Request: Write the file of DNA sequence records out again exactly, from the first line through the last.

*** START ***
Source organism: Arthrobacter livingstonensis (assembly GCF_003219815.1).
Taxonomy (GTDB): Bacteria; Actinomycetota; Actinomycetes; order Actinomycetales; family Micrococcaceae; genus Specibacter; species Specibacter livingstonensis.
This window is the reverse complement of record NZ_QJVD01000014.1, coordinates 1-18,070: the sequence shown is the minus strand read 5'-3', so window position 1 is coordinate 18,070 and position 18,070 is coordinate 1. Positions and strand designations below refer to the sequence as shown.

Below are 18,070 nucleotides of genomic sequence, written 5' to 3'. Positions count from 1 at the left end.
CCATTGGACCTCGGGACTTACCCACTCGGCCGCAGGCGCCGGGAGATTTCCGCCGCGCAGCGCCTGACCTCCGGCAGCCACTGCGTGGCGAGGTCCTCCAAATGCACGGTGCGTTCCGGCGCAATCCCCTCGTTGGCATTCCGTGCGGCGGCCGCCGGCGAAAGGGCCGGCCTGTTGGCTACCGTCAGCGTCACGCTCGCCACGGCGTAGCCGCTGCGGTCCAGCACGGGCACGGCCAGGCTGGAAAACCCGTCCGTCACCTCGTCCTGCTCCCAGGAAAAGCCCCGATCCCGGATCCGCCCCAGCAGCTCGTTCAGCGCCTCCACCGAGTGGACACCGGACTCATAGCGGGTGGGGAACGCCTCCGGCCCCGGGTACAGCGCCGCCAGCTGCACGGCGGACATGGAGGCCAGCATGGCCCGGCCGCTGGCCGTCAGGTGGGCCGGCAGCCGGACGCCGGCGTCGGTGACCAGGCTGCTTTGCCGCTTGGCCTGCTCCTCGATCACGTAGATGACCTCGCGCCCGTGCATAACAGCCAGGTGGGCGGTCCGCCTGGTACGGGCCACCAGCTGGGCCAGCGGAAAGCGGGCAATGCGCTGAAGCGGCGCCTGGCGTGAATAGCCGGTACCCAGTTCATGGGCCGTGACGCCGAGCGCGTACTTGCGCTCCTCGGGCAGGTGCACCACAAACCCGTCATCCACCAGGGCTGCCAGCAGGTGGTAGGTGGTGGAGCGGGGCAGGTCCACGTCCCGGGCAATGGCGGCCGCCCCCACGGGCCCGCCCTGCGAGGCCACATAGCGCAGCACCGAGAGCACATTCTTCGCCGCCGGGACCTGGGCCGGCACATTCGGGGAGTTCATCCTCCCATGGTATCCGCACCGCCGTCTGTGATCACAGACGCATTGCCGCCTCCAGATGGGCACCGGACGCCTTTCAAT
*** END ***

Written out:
Source organism: Arthrobacter livingstonensis (assembly GCF_003219815.1).
Taxonomy (GTDB): Bacteria; Actinomycetota; Actinomycetes; order Actinomycetales; family Micrococcaceae; genus Specibacter; species Specibacter livingstonensis.
This window is the reverse complement of record NZ_QJVD01000014.1, coordinates 1-18,070: the sequence shown is the minus strand read 5'-3', so window position 1 is coordinate 18,070 and position 18,070 is coordinate 1. Positions and strand designations below refer to the sequence as shown.

Below are 18,070 nucleotides of genomic sequence, written 5' to 3'. Positions count from 1 at the left end.
CCATTGGACCTCGGGACTTACCCACTCGGCCGCAGGCGCCGGGAGATTTCCGCCGCGCAGCGCCTGACCTCCGGCAGCCACTGCGTGGCGAGGTCCTCCAAATGCACGGTGCGTTCCGGCGCAATCCCCTCGTTGGCATTCCGTGCGGCGGCCGCCGGCGAAAGGGCCGGCCTGTTGGCTACCGTCAGCGTCACGCTCGCCACGGCGTAGCCGCTGCGGTCCAGCACGGGCACGGCCAGGCTGGAAAACCCGTCCGTCACCTCGTCCTGCTCCCAGGAAAAGCCCCGATCCCGGATCCGCCCCAGCAGCTCGTTCAGCGCCTCCACCGAGTGGACACCGGACTCATAGCGGGTGGGGAACGCCTCCGGCCCCGGGTACAGCGCCGCCAGCTGCACGGCGGACATGGAGGCCAGCATGGCCCGGCCGCTGGCCGTCAGGTGGGCCGGCAGCCGGACGCCGGCGTCGGTGACCAGGCTGCTTTGCCGCTTGGCCTGCTCCTCGATCACGTAGATGACCTCGCGCCCGTGCATAACAGCCAGGTGGGCGGTCCGCCTGGTACGGGCCACCAGCTGGGCCAGCGGAAAGCGGGCAATGCGCTGAAGCGGCGCCTGGCGTGAATAGCCGGTACCCAGTTCATGGGCCGTGACGCCGAGCGCGTACTTGCGCTCCTCGGGCAGGTGCACCACAAACCCGTCATCCACCAGGGCTGCCAGCAGGTGGTAGGTGGTGGAGCGGGGCAGGTCCACGTCCCGGGCAATGGCGGCCGCCCCCACGGGCCCGCCCTGCGAGGCCACATAGCGCAGCACCGAGAGCACATTCTTCGCCGCCGGGACCTGGGCCGGCACATTCGGGGAGTTCATCCTCCCATGGTATCCGCACCGCCGTCTGTGATCACAGACGCATTGCCGCCTCCAGATGGGCACCGGACGCCTTTCAAT